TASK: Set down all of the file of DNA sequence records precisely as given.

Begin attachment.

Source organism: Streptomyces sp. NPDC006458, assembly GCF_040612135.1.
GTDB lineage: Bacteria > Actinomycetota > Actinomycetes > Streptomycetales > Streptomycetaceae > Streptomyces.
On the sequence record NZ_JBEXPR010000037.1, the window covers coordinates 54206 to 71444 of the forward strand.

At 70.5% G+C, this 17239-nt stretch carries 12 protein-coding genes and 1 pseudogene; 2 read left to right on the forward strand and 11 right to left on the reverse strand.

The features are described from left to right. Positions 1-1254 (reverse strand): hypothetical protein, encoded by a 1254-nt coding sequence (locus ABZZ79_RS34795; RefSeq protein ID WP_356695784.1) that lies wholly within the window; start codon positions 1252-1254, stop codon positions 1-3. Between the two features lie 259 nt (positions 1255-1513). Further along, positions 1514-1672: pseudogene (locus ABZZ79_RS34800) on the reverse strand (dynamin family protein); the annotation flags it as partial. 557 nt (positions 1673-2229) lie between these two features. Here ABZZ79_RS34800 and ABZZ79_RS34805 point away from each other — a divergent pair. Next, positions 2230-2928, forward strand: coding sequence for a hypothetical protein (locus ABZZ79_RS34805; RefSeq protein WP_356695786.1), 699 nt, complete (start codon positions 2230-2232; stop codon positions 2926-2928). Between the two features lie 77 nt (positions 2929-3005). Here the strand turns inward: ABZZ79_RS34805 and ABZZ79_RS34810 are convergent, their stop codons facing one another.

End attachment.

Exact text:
Source organism: Streptomyces sp. NPDC006458, assembly GCF_040612135.1.
GTDB lineage: Bacteria > Actinomycetota > Actinomycetes > Streptomycetales > Streptomycetaceae > Streptomyces.
On the sequence record NZ_JBEXPR010000037.1, the window covers coordinates 54206 to 71444 of the forward strand.

At 70.5% G+C, this 17239-nt stretch carries 12 protein-coding genes and 1 pseudogene; 2 read left to right on the forward strand and 11 right to left on the reverse strand.

The features are described from left to right. Positions 1-1254 (reverse strand): hypothetical protein, encoded by a 1254-nt coding sequence (locus ABZZ79_RS34795; RefSeq protein ID WP_356695784.1) that lies wholly within the window; start codon positions 1252-1254, stop codon positions 1-3. Between the two features lie 259 nt (positions 1255-1513). Further along, positions 1514-1672: pseudogene (locus ABZZ79_RS34800) on the reverse strand (dynamin family protein); the annotation flags it as partial. 557 nt (positions 1673-2229) lie between these two features. Here ABZZ79_RS34800 and ABZZ79_RS34805 point away from each other — a divergent pair. Next, positions 2230-2928, forward strand: coding sequence for a hypothetical protein (locus ABZZ79_RS34805; RefSeq protein WP_356695786.1), 699 nt, complete (start codon positions 2230-2232; stop codon positions 2926-2928). Between the two features lie 77 nt (positions 2929-3005). Here the strand turns inward: ABZZ79_RS34805 and ABZZ79_RS34810 are convergent, their stop codons facing one another.